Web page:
Victoria Scholl: My Fulbright fellowship has been extremely rewarding. Professionally, I have learned a lot from the university and the federal institute with whom I collaborate. New data, technical methodology, terminology and colleagues have expanded my perspectives and abilities.

Culturally, it has been really interesting to live in a foreign country. I have been able to interact with people from all over the world and learn about how different and similar we are. Also, the official language in Zürich, Switzerland, is German. Learning and utilizing a foreign language is a cool experience.

On a personal level, I have made friends who enjoy hiking and rock climbing with me, and have accompanied me on many adventures into the Swiss Alps. The landscapes here, filled with mountains and lakes, are some of the most beautiful that I have ever seen. I have had a very busy, enlightening and fun year abroad in Switzerland.

It has been an amazing opportunity to live and work in Europe for a year. I have been able to travel all over Switzerland, and even take some small trips into some of its neighboring countries, including Germany, France and Italy. 

Women rock climbing on a large rockface
Photo by Alessandro Cicoira: Scholl during a rock-climbing outing.

Question: How much did your experiences while at RIT prepare you for this Fulbright experience, and what pushed you to pursue it?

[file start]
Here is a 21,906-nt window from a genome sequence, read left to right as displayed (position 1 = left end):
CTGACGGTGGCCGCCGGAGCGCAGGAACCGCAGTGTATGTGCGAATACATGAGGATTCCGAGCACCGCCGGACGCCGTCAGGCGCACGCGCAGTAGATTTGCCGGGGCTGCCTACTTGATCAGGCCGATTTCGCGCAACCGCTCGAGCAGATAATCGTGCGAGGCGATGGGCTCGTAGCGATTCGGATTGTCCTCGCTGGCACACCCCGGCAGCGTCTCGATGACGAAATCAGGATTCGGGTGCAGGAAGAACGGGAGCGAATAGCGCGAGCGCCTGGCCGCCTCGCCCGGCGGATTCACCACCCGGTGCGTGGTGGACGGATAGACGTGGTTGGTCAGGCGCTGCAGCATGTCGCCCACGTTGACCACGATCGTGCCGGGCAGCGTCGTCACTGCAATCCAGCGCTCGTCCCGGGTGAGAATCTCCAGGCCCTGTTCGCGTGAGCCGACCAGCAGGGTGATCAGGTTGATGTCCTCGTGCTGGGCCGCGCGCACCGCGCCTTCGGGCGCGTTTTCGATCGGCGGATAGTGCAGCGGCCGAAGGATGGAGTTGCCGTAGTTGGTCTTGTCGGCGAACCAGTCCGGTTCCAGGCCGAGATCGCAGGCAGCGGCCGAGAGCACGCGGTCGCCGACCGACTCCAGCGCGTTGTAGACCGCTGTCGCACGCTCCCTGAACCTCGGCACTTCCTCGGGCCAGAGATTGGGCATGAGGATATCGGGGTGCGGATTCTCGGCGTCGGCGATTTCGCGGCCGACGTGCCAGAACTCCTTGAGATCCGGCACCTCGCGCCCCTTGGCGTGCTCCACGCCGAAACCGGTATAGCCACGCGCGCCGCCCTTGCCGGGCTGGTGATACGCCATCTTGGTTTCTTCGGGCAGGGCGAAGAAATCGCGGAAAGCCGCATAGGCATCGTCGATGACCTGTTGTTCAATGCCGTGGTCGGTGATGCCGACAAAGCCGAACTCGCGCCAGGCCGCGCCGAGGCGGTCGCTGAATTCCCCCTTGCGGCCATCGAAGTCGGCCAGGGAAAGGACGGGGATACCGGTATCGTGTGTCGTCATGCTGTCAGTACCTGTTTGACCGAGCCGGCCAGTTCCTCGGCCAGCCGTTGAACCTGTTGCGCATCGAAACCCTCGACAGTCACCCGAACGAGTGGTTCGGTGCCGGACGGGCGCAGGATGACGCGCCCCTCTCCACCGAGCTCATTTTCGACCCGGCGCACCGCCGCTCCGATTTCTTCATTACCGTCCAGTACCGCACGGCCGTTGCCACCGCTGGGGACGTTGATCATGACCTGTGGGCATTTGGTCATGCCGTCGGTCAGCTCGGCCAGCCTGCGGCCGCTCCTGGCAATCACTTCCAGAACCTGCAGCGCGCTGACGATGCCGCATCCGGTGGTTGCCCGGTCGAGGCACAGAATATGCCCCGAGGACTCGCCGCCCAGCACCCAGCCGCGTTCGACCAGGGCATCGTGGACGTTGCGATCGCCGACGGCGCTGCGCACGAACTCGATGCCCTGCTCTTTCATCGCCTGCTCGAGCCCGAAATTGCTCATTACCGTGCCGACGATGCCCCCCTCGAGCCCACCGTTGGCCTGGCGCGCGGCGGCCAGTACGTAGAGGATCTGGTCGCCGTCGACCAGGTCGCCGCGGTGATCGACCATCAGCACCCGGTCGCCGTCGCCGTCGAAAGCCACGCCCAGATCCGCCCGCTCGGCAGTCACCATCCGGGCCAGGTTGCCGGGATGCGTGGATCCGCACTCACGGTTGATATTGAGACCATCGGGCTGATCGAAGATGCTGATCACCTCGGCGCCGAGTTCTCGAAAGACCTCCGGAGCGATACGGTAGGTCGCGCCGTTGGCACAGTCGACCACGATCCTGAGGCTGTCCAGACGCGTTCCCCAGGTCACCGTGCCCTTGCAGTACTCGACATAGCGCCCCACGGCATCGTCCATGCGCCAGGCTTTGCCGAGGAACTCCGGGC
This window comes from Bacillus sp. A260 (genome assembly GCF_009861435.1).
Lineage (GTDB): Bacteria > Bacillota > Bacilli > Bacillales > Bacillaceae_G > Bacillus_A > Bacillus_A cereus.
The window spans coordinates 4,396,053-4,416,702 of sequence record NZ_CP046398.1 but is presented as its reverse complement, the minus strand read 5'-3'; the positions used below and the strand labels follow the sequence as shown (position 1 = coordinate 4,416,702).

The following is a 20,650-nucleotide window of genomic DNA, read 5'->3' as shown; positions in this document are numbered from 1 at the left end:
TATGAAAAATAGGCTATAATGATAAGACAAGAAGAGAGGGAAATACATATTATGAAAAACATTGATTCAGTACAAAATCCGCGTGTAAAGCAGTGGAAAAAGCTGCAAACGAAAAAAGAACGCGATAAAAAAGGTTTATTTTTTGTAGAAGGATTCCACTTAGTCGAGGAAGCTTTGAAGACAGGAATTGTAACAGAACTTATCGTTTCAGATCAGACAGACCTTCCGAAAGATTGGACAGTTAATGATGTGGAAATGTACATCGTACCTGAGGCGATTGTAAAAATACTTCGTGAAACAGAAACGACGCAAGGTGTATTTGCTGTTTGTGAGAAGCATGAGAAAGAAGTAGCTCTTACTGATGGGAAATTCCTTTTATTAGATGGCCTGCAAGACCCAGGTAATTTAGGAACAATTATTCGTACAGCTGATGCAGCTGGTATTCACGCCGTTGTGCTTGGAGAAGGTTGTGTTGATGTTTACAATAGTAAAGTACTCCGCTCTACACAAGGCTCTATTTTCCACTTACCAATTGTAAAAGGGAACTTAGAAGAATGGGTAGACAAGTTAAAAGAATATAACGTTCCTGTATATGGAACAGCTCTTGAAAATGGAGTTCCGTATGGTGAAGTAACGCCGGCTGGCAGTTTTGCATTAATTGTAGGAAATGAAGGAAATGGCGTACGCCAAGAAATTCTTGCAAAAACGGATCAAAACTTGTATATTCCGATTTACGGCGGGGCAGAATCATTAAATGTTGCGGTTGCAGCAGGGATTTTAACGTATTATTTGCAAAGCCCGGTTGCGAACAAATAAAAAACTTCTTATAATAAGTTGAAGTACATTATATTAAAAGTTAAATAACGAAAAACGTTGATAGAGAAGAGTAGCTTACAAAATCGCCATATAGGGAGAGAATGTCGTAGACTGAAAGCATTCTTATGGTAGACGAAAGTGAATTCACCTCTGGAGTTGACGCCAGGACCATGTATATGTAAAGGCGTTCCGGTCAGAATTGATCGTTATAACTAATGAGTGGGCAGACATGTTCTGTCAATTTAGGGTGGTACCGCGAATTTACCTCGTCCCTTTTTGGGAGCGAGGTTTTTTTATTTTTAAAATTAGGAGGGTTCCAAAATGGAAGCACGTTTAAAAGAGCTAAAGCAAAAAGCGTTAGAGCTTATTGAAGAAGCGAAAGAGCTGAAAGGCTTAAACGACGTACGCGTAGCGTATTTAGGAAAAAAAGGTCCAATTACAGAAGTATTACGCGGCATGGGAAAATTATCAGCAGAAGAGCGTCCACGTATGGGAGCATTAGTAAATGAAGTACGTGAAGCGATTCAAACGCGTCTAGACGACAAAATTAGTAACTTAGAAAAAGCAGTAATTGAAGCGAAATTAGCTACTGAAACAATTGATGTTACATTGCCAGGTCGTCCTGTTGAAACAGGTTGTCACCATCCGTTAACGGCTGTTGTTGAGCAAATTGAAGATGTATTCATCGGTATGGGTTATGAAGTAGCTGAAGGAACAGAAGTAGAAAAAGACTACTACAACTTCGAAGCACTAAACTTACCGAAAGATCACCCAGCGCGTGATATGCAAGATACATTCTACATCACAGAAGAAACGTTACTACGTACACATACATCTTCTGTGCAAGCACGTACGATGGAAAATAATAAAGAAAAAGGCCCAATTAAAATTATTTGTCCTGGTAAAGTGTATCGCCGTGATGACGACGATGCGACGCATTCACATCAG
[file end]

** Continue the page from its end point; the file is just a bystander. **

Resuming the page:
Answer: I was inspired to pursue a Fulbright Research Award during my internship at the National Ecological Observatory Network (NEON) in Boulder, Colo. My research advisor connected me with colleagues in Switzerland who were doing work related to mine (modeling forest canopies using a laser imaging system on an airplane). He and my other mentors at NEON encouraged me to apply for a Fulbright research opportunity. This involved reaching out to institutions in Switzerland and creating a project concept that is interesting, relevant and achievable in a 12-month timeframe.

As a student at RIT, my application process was facilitated immensely through a Fulbright program advisor within the RIT Global International Fellowships office.

Question: Is what you’re doing in Switzerland something, say a couple years ago, you envisioned you could do with your degree?

Answer: Remote sensing for environmental applications is a big part of the research opportunities within imaging science, so I could definitely imagine myself heading in this direction someday. However, upon graduation, I had initially planned to work in the industry as an imaging science engineer to quantify the performance of cameras (incorporating more of my motion picture science knowledge and experience), which is a different direction altogether. It’s exciting to know that both the motion picture science and imaging science programs enable graduates to enter a wide variety of fields.

Although my professional decisions and developing career path are headed in a direction that is more typical for imaging science graduates, I believe that my unique motion picture science background has helped me to stand out compared to other applicants along the way.